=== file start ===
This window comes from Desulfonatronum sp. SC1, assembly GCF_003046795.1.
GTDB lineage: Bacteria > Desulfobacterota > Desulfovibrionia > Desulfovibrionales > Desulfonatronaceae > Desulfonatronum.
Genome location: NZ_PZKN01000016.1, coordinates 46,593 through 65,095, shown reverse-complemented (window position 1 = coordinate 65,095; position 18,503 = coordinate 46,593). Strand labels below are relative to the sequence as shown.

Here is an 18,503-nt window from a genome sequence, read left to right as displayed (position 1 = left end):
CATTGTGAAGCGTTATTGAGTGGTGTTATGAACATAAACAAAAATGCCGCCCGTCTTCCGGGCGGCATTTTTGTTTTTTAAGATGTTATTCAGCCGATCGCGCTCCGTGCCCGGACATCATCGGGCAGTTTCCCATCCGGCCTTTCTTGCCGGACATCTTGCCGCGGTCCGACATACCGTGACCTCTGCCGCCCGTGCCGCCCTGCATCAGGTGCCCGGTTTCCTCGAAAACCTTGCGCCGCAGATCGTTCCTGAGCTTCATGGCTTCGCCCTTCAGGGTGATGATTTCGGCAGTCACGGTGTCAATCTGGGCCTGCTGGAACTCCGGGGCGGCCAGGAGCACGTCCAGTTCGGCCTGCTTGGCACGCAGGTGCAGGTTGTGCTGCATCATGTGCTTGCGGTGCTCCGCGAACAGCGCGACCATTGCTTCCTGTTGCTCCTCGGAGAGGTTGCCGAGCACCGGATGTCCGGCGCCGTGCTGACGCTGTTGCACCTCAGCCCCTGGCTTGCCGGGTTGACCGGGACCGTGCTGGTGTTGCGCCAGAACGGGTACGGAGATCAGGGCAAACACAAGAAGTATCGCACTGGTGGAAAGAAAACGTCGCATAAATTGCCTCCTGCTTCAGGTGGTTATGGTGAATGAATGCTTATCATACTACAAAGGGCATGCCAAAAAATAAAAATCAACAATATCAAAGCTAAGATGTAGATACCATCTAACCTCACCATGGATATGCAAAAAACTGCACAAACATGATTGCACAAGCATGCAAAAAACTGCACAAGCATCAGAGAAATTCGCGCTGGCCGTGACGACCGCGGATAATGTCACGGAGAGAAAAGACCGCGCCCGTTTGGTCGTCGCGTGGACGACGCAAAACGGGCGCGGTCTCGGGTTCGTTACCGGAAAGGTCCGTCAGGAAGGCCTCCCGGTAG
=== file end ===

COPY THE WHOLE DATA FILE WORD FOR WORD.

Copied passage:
This window comes from Desulfonatronum sp. SC1, assembly GCF_003046795.1.
GTDB lineage: Bacteria > Desulfobacterota > Desulfovibrionia > Desulfovibrionales > Desulfonatronaceae > Desulfonatronum.
Genome location: NZ_PZKN01000016.1, coordinates 46,593 through 65,095, shown reverse-complemented (window position 1 = coordinate 65,095; position 18,503 = coordinate 46,593). Strand labels below are relative to the sequence as shown.

Here is an 18,503-nt window from a genome sequence, read left to right as displayed (position 1 = left end):
CATTGTGAAGCGTTATTGAGTGGTGTTATGAACATAAACAAAAATGCCGCCCGTCTTCCGGGCGGCATTTTTGTTTTTTAAGATGTTATTCAGCCGATCGCGCTCCGTGCCCGGACATCATCGGGCAGTTTCCCATCCGGCCTTTCTTGCCGGACATCTTGCCGCGGTCCGACATACCGTGACCTCTGCCGCCCGTGCCGCCCTGCATCAGGTGCCCGGTTTCCTCGAAAACCTTGCGCCGCAGATCGTTCCTGAGCTTCATGGCTTCGCCCTTCAGGGTGATGATTTCGGCAGTCACGGTGTCAATCTGGGCCTGCTGGAACTCCGGGGCGGCCAGGAGCACGTCCAGTTCGGCCTGCTTGGCACGCAGGTGCAGGTTGTGCTGCATCATGTGCTTGCGGTGCTCCGCGAACAGCGCGACCATTGCTTCCTGTTGCTCCTCGGAGAGGTTGCCGAGCACCGGATGTCCGGCGCCGTGCTGACGCTGTTGCACCTCAGCCCCTGGCTTGCCGGGTTGACCGGGACCGTGCTGGTGTTGCGCCAGAACGGGTACGGAGATCAGGGCAAACACAAGAAGTATCGCACTGGTGGAAAGAAAACGTCGCATAAATTGCCTCCTGCTTCAGGTGGTTATGGTGAATGAATGCTTATCATACTACAAAGGGCATGCCAAAAAATAAAAATCAACAATATCAAAGCTAAGATGTAGATACCATCTAACCTCACCATGGATATGCAAAAAACTGCACAAACATGATTGCACAAGCATGCAAAAAACTGCACAAGCATCAGAGAAATTCGCGCTGGCCGTGACGACCGCGGATAATGTCACGGAGAGAAAAGACCGCGCCCGTTTGGTCGTCGCGTGGACGACGCAAAACGGGCGCGGTCTCGGGTTCGTTACCGGAAAGGTCCGTCAGGAAGGCCTCCCGGTAG